An expedited approach towards the rationale design of non-covalent SARS-CoV-2 main protease PROTEIN inhibitors with in vitro antiviral activity

    Authors: Naoya Kitamura; Michael Dominic Sacco; Chunlong Ma; Yanmei Hu; Julia Townsend; Xiangzhi Meng; Fushun Zhang; Xiujun Zhang; Adis Kukuljac; Michael Marty; David Schultz; Sara Cherry; Yan Xiang; Yu Chen; Jun Wang

    doi:10.1101/2020.12.19.423537 Date: 2020-12-20 Source: bioRxiv

    The main protease PROTEIN ( Mpro) of SARS-CoV-2 PROTEIN is a validated antiviral drug target. Several Mpro PROTEIN inhibitors have been reported with potent enzymatic inhibition and cellular antiviral activity, including GC376, boceprevir, calpain inhibitors II and XII, each containing a reactive warhead that covalently modifies the catalytic Cys145. In this study, we report an expedited drug discovery approach by coupling structure-based design and Ugi four-component (Ugi-4CR) reaction methodology to the design of non-covalent Mpro PROTEIN inhibitors. The most potent compound 23R had cellular antiviral activity similar to covalent inhibitors such as GC376. Our designs were guided by overlaying the structure of SARS-CoV MESHD Mpro PROTEIN + ML188 (R), a non-covalent inhibitor derived from Ug-4CR, with the X-ray crystal structures of SARS-CoV-2 Mpro PROTEIN + calpain inhibitor XII/GC376/UAWJ247. Binding site analysis suggests a strategy of extending the P2 and P3 substitutions in ML188 (R) to achieve optimal shape complementary with SARS-CoV-2 Mpro PROTEIN. Lead optimization led to the discovery of 23R, which inhibits SARS-CoV-2 Mpro PROTEIN and SARS-CoV-2 viral replication with an IC50 of 0.31 microM and EC50 of 1.27 microM, respectively. The binding and specificity of 23R to SARS-CoV-2 Mpro PROTEIN were confirmed in a thermal shift assay and native mass spectrometry assay. The co-crystal structure of SARS-CoV-2 Mpro PROTEIN with 23R revealed the P2 biphenyl fits snuggly into the S2 pocket and the benzyl group in the -methylbenzyl faces towards the core of the enzyme, occupying a previously unexplored binding site located in between the S2 and S4 pockets. Overall, this study revealed the most potent non-covalent SARS-CoV-2 Mpro PROTEIN inhibitors reported to date and a novel binding pocket that can be explored for Mpro PROTEIN inhibitor design.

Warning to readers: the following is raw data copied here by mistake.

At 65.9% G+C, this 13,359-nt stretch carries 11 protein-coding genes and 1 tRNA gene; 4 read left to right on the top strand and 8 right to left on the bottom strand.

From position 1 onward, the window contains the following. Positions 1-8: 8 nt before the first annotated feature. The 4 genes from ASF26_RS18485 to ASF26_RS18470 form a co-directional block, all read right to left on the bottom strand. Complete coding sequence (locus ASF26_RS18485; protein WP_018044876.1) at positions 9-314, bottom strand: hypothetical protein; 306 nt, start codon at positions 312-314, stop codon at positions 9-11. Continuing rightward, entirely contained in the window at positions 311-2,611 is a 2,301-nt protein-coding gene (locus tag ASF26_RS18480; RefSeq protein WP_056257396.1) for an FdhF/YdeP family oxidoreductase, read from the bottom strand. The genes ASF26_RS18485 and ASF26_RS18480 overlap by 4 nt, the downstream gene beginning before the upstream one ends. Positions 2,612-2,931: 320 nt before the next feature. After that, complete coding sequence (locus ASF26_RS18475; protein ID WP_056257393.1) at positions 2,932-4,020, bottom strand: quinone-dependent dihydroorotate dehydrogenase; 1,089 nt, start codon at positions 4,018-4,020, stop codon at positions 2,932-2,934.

Glycyrrhizin effectively neutralizes SARS-CoV-2 in vitro by inhibiting the viral main protease PROTEIN

    Authors: Lukas van de Sand; Maren Bormann; Mira Alt; Leonie Schipper; Christiane Silke Heilingloh; Daniel Todt; Ulf Dittmer; Carina Elsner; Oliver Witzke; Adalbert Krawczyk

    doi:10.1101/2020.12.18.423104 Date: 2020-12-20 Source: bioRxiv

    The newly emerged coronavirus, which was designated as severe acute respiratory syndrome coronavirus 2 MESHD (SARS-CoV-2) is the causative agent of the COVID-19 MESHD disease. High effective and well-tolerated medication for hospitalized and non-hospitalized patients is urgently needed. Traditional herbal medicine substances were discussed as promising candidates for the complementary treatment of viral diseases MESHD and recently suggested for the treatment of COVID-19 MESHD. In the present study, we investigated aqueous licorice root extract for its neutralizing activity against SARS-CoV-2 in vitro, identified the active compound glycyrrhizin and uncovered the respective mechanism of viral neutralization. We demonstrated that glycyrrhizin, the primary active ingredient of the licorice root, potently neutralizes SARS-CoV-2 by inhibiting the viral main protease PROTEIN. Our experiments highlight glycyrrhizin as a potential antiviral compound that should be further investigated for the treatment of COVID-19 MESHD.

    Identification of inhibitors of SARS-CoV-2 3CL-Pro enzymatic activity using a small molecule in-vitro repurposing screen

    Authors: Maria Kuzikov; Elisa Costanzi; Jeanette Reinshagen; Francesca Esposito; Laura Vangeel; Markus Wolf; Bernhard Ellinger; Carsten Claussen; Gerd Geisslinger; Angela Corona; Daniela Iaconis; Carmine Talarico; Candida Manelfi; Rolando Cannalire; Giulia Rossetti; Jonas Gossen; Simone Albani; Francesco Musiani; Katja Herzog; Yang Ye; Barbara Giabbai; Nicola Demitri; Dirk Jochmans; Steven De Jonghe; Jasper Rymenants; Vincenzo Summa; Enzo Tramontano; Andrea Rosario Beccari; Pieter Leyssen; Paola Storici; Johan Neyts; Philip Gribbon; Andrea Zaliani

    doi:10.1101/2020.12.16.422677 Date: 2020-12-16 Source: bioRxiv